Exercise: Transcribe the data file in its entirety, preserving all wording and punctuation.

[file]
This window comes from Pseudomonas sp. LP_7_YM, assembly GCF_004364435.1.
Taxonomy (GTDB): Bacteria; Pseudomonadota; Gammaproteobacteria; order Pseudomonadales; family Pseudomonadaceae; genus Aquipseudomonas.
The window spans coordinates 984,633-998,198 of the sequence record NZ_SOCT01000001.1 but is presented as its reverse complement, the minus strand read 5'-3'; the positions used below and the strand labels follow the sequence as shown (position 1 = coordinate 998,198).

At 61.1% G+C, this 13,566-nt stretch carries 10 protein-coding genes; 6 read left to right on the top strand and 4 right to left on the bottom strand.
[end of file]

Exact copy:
This window comes from Pseudomonas sp. LP_7_YM, assembly GCF_004364435.1.
Taxonomy (GTDB): Bacteria; Pseudomonadota; Gammaproteobacteria; order Pseudomonadales; family Pseudomonadaceae; genus Aquipseudomonas.
The window spans coordinates 984,633-998,198 of the sequence record NZ_SOCT01000001.1 but is presented as its reverse complement, the minus strand read 5'-3'; the positions used below and the strand labels follow the sequence as shown (position 1 = coordinate 998,198).

At 61.1% G+C, this 13,566-nt stretch carries 10 protein-coding genes; 6 read left to right on the top strand and 4 right to left on the bottom strand.